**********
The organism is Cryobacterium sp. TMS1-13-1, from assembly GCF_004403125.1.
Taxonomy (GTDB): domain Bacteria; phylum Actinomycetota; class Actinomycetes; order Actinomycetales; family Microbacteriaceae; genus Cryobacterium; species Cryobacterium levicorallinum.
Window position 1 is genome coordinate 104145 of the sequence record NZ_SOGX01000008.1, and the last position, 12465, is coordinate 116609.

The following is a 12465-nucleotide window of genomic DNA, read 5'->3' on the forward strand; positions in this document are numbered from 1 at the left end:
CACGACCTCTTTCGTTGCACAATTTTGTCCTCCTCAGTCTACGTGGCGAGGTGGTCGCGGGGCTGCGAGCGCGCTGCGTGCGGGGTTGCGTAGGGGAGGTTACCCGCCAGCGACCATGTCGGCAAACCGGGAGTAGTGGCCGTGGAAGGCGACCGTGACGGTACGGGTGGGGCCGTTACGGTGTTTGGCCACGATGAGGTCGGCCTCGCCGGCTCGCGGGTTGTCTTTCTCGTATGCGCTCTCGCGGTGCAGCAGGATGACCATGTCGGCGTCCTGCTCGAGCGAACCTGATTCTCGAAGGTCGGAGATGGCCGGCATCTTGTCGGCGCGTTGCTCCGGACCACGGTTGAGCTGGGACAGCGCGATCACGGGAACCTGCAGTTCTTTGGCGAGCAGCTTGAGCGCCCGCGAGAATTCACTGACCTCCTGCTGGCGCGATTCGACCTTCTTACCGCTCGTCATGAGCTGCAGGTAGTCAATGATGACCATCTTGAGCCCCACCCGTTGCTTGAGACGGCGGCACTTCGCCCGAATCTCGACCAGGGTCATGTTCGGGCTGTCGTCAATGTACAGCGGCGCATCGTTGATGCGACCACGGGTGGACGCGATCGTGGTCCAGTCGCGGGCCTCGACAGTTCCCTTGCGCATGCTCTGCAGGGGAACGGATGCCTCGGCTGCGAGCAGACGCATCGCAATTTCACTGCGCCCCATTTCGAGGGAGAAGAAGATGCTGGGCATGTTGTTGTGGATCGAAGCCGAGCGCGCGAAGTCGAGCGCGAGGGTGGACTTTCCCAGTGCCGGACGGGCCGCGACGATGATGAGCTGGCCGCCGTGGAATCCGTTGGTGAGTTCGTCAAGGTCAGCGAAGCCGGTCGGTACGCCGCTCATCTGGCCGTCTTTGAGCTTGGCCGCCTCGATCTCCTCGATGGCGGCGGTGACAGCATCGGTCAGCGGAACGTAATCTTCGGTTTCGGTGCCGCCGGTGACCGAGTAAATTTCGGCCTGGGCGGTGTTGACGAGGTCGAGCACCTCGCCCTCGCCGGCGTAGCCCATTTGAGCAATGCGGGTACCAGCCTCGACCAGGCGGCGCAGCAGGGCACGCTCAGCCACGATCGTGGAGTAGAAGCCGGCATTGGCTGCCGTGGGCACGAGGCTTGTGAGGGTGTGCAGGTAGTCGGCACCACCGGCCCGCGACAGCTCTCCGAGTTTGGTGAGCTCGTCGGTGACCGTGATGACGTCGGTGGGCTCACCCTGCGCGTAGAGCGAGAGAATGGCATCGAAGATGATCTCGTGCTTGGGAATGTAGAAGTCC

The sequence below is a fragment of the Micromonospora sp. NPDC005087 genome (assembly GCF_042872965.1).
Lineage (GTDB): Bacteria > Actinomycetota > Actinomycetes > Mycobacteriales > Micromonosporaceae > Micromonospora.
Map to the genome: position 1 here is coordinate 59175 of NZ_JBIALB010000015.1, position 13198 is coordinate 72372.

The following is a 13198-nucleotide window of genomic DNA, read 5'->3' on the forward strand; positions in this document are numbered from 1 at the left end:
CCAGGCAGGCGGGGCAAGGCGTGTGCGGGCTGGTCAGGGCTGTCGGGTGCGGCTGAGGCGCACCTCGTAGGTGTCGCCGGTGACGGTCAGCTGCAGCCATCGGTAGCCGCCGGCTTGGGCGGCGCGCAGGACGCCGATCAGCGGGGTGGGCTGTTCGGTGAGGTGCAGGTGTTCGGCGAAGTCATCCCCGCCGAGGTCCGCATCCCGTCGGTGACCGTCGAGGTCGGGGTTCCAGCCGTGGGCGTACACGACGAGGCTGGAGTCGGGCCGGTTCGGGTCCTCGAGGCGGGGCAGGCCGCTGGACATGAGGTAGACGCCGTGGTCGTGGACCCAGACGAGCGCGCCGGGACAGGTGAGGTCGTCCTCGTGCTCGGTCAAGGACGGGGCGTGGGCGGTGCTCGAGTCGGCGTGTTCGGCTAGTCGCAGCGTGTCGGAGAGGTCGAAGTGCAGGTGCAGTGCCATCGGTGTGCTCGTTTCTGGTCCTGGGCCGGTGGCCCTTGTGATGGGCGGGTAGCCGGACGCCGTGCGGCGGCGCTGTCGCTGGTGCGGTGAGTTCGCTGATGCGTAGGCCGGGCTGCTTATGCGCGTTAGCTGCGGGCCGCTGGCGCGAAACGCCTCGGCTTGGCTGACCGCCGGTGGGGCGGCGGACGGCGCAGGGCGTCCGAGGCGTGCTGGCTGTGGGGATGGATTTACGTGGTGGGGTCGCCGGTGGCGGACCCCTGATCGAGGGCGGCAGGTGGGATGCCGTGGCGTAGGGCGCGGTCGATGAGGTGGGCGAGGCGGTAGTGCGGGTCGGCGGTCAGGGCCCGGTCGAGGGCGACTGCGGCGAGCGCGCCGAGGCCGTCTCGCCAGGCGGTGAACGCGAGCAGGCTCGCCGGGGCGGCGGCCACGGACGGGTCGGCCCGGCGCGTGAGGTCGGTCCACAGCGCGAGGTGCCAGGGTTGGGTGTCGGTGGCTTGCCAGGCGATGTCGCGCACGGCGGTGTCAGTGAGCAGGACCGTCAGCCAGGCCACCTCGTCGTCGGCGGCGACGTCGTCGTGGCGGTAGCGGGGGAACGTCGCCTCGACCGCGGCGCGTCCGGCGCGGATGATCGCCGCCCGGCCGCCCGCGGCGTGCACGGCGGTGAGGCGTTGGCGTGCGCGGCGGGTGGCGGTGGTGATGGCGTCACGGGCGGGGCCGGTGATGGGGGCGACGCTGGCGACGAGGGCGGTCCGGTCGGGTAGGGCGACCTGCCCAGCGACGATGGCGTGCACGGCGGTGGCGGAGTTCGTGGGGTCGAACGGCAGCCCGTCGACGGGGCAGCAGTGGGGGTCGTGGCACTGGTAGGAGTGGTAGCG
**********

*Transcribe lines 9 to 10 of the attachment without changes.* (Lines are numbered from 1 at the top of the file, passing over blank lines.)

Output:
The following is a 13198-nucleotide window of genomic DNA, read 5'->3' on the forward strand; positions in this document are numbered from 1 at the left end:
CCAGGCAGGCGGGGCAAGGCGTGTGCGGGCTGGTCAGGGCTGTCGGGTGCGGCTGAGGCGCACCTCGTAGGTGTCGCCGGTGACGGTCAGCTGCAGCCATCGGTAGCCGCCGGCTTGGGCGGCGCGCAGGACGCCGATCAGCGGGGTGGGCTGTTCGGTGAGGTGCAGGTGTTCGGCGAAGTCATCCCCGCCGAGGTCCGCATCCCGTCGGTGACCGTCGAGGTCGGGGTTCCAGCCGTGGGCGTACACGACGAGGCTGGAGTCGGGCCGGTTCGGGTCCTCGAGGCGGGGCAGGCCGCTGGACATGAGGTAGACGCCGTGGTCGTGGACCCAGACGAGCGCGCCGGGACAGGTGAGGTCGTCCTCGTGCTCGGTCAAGGACGGGGCGTGGGCGGTGCTCGAGTCGGCGTGTTCGGCTAGTCGCAGCGTGTCGGAGAGGTCGAAGTGCAGGTGCAGTGCCATCGGTGTGCTCGTTTCTGGTCCTGGGCCGGTGGCCCTTGTGATGGGCGGGTAGCCGGACGCCGTGCGGCGGCGCTGTCGCTGGTGCGGTGAGTTCGCTGATGCGTAGGCCGGGCTGCTTATGCGCGTTAGCTGCGGGCCGCTGGCGCGAAACGCCTCGGCTTGGCTGACCGCCGGTGGGGCGGCGGACGGCGCAGGGCGTCCGAGGCGTGCTGGCTGTGGGGATGGATTTACGTGGTGGGGTCGCCGGTGGCGGACCCCTGATCGAGGGCGGCAGGTGGGATGCCGTGGCGTAGGGCGCGGTCGATGAGGTGGGCGAGGCGGTAGTGCGGGTCGGCGGTCAGGGCCCGGTCGAGGGCGACTGCGGCGAGCGCGCCGAGGCCGTCTCGCCAGGCGGTGAACGCGAGCAGGCTCGCCGGGGCGGCGGCCACGGACGGGTCGGCCCGGCGCGTGAGGTCGGTCCACAGCGCGAGGTGCCAGGGTTGGGTGTCGGTGGCTTGCCAGGCGATGTCGCGCACGGCGGTGTCAGTGAGCAGGACCGTCAGCCAGGCCACCTCGTCGTCGGCGGCGACGTCGTCGTGGCGGTAGCGGGGGAACGTCGCCTCGACCGCGGCGCGTCCGGCGCGGATGATCGCCGCCCGGCCGCCCGCGGCGTGCACGGCGGTGAGGCGTTGGCGTGCGCGGCGGGTGGCGGTGGTGATGGCGTCACGGGCGGGGCCGGTGATGGGGGCGACGCTGGCGACGAGGGCGGTCCGGTCGGGTAGGGCGACCTGCCCAGCGACGATGGCGTGCACGGCGGTGGCGGAGTTCGTGGGGTCGAACGGCAGCCCGTCGACGGGGCAGCAGTGGGGGTCGTGGCACTGGTAGGAGTGGTAGCG